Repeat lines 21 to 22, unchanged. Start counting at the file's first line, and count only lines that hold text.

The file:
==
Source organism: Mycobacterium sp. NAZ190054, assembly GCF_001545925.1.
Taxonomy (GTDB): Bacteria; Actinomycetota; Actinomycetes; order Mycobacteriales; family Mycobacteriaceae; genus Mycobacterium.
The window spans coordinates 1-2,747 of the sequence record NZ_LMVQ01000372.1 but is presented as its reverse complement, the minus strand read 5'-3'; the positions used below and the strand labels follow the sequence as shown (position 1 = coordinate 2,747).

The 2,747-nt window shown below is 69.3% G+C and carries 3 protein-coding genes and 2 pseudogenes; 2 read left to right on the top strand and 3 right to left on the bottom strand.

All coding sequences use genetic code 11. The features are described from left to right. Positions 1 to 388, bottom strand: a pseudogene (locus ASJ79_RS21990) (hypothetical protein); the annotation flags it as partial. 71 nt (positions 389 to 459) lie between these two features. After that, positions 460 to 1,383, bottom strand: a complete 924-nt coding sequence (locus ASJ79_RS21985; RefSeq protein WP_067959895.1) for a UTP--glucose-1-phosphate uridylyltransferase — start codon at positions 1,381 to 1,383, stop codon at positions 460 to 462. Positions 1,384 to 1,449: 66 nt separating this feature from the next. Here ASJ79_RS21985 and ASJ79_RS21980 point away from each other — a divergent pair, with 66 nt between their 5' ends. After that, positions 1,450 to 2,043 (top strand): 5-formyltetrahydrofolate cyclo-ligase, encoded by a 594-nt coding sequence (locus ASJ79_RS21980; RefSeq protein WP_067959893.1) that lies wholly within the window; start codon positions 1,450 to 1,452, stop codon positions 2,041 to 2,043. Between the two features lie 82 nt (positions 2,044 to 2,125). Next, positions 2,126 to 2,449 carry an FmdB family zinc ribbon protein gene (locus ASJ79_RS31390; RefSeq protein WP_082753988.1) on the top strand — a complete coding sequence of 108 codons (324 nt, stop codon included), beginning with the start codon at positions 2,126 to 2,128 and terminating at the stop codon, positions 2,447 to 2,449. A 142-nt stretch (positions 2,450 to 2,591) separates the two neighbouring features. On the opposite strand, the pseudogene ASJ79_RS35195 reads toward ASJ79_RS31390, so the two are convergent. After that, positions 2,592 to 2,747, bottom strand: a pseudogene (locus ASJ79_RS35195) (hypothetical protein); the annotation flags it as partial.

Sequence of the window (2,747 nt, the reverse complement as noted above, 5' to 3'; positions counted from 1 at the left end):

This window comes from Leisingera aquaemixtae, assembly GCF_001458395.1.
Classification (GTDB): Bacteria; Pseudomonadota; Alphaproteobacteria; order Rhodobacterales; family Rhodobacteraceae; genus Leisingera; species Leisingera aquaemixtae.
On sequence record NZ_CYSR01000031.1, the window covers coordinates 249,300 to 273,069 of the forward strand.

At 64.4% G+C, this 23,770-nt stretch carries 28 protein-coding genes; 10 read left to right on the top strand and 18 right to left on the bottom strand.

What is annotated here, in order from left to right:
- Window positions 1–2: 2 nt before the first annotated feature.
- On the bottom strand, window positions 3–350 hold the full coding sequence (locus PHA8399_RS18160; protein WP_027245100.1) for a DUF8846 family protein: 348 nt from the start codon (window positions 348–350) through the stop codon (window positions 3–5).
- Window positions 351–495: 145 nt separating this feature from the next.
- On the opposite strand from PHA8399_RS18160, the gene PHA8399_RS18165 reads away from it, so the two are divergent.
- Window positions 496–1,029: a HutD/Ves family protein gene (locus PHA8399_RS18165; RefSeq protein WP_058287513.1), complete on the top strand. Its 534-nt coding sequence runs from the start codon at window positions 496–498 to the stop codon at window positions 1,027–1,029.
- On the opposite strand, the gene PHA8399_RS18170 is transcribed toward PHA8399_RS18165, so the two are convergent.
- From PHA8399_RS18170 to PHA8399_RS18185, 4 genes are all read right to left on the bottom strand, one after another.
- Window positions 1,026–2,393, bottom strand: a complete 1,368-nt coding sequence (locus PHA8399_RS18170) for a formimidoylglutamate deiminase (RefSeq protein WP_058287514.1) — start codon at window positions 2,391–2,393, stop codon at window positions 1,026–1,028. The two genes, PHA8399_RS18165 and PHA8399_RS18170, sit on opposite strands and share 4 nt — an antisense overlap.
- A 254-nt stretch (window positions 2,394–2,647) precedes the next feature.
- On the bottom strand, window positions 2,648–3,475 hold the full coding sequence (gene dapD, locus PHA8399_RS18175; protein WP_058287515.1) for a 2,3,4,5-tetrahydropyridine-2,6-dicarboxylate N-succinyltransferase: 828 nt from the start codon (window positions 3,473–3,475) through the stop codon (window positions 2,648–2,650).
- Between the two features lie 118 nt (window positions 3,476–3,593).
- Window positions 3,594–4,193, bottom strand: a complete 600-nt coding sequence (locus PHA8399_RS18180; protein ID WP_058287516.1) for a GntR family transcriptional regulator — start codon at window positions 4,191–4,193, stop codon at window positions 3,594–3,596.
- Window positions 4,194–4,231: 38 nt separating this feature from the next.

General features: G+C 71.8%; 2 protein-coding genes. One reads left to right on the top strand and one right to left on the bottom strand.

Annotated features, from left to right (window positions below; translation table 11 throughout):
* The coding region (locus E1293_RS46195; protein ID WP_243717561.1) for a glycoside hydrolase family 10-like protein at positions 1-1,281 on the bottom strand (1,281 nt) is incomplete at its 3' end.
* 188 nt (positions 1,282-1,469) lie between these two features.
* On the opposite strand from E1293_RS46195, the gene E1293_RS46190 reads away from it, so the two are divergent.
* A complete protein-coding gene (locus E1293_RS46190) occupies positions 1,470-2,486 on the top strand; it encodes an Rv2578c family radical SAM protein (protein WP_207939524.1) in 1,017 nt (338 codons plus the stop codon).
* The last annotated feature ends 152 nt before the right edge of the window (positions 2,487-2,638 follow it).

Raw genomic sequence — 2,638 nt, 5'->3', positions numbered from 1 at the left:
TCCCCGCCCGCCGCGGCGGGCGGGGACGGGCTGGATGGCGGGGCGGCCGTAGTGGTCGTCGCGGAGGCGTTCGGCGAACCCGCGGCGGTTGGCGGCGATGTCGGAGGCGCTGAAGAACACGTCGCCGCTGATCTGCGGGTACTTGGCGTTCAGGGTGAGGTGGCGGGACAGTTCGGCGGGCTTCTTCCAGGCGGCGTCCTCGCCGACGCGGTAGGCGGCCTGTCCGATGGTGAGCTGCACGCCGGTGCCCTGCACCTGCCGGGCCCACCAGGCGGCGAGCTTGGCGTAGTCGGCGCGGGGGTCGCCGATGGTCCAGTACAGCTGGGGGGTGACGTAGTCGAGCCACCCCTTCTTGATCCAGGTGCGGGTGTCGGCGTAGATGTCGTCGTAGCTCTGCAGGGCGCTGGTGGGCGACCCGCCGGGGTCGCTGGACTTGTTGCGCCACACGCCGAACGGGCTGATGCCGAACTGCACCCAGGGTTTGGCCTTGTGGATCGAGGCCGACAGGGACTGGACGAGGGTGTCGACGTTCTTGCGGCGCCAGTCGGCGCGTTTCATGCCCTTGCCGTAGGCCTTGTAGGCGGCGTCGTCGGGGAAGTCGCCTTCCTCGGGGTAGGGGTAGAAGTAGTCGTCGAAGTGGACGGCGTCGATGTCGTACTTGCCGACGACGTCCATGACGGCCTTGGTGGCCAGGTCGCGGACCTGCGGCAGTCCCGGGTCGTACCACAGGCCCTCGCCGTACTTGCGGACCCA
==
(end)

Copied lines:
- On the bottom strand, window positions 2,648–3,475 hold the full coding sequence (gene dapD, locus PHA8399_RS18175; protein WP_058287515.1) for a 2,3,4,5-tetrahydropyridine-2,6-dicarboxylate N-succinyltransferase: 828 nt from the start codon (window positions 3,473–3,475) through the stop codon (window positions 2,648–2,650).
- Between the two features lie 118 nt (window positions 3,476–3,593).